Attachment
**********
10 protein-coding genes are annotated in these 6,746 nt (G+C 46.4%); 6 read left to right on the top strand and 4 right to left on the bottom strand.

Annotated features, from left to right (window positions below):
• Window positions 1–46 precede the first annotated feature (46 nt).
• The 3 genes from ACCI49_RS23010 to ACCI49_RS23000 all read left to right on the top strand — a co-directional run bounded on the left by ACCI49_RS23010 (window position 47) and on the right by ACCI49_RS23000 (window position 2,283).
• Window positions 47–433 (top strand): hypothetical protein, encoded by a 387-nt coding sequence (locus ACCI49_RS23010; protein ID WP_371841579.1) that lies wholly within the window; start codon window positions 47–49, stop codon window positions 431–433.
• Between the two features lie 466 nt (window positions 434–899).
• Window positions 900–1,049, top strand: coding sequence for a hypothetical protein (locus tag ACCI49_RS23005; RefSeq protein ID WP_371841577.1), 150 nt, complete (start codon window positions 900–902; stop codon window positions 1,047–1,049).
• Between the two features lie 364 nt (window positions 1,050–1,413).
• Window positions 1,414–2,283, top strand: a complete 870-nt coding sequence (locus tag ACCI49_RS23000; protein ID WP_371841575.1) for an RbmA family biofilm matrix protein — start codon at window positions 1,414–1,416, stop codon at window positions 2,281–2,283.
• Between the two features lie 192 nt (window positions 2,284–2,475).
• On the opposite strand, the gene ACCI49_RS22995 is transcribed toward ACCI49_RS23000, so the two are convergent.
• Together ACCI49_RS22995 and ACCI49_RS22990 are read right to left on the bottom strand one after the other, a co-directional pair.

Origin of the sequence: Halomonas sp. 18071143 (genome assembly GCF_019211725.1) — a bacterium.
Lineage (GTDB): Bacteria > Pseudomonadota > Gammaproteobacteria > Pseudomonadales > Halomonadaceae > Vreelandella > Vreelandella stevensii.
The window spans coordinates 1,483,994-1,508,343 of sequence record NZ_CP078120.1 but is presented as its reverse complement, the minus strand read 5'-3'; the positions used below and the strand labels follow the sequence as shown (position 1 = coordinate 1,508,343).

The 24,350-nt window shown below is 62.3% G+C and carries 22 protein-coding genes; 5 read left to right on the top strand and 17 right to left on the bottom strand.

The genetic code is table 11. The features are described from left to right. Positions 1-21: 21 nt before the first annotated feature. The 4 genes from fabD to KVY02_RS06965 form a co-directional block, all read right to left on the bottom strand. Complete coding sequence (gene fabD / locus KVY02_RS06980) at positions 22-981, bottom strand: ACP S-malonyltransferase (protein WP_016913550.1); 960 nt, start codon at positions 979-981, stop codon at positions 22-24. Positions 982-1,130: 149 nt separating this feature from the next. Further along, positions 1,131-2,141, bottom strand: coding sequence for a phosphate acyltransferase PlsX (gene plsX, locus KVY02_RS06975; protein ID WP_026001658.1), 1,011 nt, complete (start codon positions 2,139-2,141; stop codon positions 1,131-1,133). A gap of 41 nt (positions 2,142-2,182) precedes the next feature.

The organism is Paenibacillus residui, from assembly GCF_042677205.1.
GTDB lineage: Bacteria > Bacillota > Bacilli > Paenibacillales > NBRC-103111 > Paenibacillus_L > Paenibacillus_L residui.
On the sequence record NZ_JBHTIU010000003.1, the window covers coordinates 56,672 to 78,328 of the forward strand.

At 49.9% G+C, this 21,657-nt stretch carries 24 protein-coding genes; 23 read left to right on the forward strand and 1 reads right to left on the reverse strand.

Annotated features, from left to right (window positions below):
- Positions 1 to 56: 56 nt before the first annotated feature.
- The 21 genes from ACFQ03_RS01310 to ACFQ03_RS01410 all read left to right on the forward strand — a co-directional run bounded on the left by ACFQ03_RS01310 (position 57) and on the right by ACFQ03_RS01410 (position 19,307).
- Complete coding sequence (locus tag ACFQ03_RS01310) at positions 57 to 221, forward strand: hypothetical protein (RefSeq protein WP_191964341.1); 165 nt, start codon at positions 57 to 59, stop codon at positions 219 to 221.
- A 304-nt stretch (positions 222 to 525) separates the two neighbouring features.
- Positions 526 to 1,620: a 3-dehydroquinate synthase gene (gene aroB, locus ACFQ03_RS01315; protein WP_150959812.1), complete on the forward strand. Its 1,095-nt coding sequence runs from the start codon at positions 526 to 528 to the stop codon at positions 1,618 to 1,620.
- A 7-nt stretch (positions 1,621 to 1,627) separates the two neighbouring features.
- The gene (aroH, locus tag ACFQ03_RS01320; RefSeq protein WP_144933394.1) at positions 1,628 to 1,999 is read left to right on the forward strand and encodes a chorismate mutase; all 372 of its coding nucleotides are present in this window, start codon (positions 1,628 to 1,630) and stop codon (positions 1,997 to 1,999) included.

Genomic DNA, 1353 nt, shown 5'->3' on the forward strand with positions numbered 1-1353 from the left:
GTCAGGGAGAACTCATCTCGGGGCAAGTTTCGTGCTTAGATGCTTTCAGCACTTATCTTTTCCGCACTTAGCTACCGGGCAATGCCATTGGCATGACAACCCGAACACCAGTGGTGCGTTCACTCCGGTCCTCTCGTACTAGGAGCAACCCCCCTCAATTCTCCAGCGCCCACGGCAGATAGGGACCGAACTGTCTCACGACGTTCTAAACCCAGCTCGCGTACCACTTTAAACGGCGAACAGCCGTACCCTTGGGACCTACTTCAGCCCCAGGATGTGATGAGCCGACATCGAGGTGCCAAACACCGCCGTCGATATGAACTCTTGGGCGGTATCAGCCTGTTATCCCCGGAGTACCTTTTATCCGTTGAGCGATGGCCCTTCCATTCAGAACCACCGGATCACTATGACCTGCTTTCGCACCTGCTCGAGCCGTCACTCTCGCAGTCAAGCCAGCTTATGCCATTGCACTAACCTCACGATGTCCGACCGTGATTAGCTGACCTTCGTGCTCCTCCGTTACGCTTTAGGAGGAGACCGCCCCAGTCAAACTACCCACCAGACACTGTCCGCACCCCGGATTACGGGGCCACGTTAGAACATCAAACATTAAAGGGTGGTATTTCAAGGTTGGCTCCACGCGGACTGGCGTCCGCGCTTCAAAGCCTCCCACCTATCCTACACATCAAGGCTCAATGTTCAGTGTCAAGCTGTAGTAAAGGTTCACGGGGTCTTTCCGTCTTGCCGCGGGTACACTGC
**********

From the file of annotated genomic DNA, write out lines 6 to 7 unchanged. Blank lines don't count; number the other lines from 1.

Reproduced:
• Between the two features lie 466 nt (window positions 434–899).
• Window positions 900–1,049, top strand: coding sequence for a hypothetical protein (locus tag ACCI49_RS23005; RefSeq protein ID WP_371841577.1), 150 nt, complete (start codon window positions 900–902; stop codon window positions 1,047–1,049).